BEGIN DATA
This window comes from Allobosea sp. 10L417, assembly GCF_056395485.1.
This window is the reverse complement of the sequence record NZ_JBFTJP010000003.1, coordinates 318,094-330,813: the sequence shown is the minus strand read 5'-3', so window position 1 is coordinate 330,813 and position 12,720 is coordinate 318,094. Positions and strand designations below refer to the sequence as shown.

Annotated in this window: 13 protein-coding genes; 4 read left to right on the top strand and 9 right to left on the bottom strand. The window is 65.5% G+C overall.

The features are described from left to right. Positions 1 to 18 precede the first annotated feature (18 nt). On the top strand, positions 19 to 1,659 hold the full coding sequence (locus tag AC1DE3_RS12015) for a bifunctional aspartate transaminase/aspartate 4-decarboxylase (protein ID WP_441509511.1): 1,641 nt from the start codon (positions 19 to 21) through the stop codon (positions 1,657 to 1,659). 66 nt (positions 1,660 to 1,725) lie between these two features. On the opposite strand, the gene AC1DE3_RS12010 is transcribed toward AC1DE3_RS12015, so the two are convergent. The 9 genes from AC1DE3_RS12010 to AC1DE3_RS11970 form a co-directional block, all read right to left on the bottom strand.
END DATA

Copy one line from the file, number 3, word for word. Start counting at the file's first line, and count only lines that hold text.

Annotated in this window: 13 protein-coding genes; 4 read left to right on the top strand and 9 right to left on the bottom strand. The window is 65.5% G+C overall.